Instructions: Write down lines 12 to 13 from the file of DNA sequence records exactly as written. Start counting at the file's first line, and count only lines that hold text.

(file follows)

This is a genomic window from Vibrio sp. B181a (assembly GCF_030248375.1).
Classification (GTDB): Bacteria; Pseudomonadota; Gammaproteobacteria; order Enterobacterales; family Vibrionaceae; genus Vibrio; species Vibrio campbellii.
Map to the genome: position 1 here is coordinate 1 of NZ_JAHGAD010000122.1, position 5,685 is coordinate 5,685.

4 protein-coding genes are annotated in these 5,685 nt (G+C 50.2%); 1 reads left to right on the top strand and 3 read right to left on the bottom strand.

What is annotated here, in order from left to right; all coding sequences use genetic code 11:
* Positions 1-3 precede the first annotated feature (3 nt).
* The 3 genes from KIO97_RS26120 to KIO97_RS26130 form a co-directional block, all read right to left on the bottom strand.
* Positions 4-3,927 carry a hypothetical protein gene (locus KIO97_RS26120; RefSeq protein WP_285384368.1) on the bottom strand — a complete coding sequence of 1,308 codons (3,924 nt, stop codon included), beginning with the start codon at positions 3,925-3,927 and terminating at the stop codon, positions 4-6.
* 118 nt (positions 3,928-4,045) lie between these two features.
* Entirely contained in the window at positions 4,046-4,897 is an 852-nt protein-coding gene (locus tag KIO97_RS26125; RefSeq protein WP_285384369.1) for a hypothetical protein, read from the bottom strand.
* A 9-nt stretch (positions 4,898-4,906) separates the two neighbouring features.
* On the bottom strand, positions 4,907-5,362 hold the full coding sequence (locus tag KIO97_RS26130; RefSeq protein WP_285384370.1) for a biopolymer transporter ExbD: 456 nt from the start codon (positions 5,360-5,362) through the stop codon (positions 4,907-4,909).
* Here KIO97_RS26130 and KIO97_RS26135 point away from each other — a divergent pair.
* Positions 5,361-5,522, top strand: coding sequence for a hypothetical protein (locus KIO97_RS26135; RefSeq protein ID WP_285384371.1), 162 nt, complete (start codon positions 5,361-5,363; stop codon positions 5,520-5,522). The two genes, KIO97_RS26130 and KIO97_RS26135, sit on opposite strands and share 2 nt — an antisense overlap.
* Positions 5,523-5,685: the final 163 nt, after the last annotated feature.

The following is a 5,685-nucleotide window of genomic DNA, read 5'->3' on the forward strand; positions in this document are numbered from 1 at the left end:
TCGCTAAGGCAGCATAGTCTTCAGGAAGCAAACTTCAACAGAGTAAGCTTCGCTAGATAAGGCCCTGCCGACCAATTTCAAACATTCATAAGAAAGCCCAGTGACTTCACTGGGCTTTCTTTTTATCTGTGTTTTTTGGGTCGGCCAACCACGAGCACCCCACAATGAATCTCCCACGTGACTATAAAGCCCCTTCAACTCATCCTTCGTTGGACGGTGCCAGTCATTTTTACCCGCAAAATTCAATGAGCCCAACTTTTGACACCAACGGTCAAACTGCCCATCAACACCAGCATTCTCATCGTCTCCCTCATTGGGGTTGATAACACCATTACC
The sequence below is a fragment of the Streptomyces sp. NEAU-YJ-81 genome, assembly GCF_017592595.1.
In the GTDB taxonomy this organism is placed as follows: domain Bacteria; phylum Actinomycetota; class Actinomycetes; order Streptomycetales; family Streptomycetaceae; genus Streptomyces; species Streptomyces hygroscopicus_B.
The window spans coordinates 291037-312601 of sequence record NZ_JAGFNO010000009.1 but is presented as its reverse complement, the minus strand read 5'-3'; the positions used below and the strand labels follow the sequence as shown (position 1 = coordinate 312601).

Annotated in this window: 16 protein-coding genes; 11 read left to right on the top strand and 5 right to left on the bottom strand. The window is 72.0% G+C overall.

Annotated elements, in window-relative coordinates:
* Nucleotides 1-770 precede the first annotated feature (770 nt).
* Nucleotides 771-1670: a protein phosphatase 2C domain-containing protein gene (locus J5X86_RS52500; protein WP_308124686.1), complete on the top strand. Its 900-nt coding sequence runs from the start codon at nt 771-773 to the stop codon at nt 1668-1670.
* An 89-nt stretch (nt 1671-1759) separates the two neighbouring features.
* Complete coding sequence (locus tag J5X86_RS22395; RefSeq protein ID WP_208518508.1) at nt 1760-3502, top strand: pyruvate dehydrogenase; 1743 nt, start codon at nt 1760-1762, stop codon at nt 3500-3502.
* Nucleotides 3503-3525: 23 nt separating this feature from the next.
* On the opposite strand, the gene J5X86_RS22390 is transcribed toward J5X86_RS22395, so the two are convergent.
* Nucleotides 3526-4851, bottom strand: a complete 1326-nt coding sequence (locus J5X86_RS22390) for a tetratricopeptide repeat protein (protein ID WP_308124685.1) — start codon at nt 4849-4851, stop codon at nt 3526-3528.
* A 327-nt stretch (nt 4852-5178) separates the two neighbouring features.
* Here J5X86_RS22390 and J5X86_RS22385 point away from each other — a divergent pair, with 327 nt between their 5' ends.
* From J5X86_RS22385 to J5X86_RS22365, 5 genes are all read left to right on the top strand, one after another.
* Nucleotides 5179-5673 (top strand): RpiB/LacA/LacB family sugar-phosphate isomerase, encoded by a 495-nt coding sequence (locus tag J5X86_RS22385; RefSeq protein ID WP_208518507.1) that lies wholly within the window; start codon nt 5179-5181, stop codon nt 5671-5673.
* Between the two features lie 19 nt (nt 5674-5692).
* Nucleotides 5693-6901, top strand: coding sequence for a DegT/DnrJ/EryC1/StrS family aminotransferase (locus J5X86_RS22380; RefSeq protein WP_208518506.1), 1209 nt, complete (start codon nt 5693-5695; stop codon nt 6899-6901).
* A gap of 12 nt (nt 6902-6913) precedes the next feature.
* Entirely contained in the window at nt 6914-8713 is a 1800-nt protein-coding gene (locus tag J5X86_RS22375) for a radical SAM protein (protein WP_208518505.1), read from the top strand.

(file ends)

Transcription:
* On the bottom strand, positions 4,907-5,362 hold the full coding sequence (locus tag KIO97_RS26130; RefSeq protein WP_285384370.1) for a biopolymer transporter ExbD: 456 nt from the start codon (positions 5,360-5,362) through the stop codon (positions 4,907-4,909).
* Here KIO97_RS26130 and KIO97_RS26135 point away from each other — a divergent pair.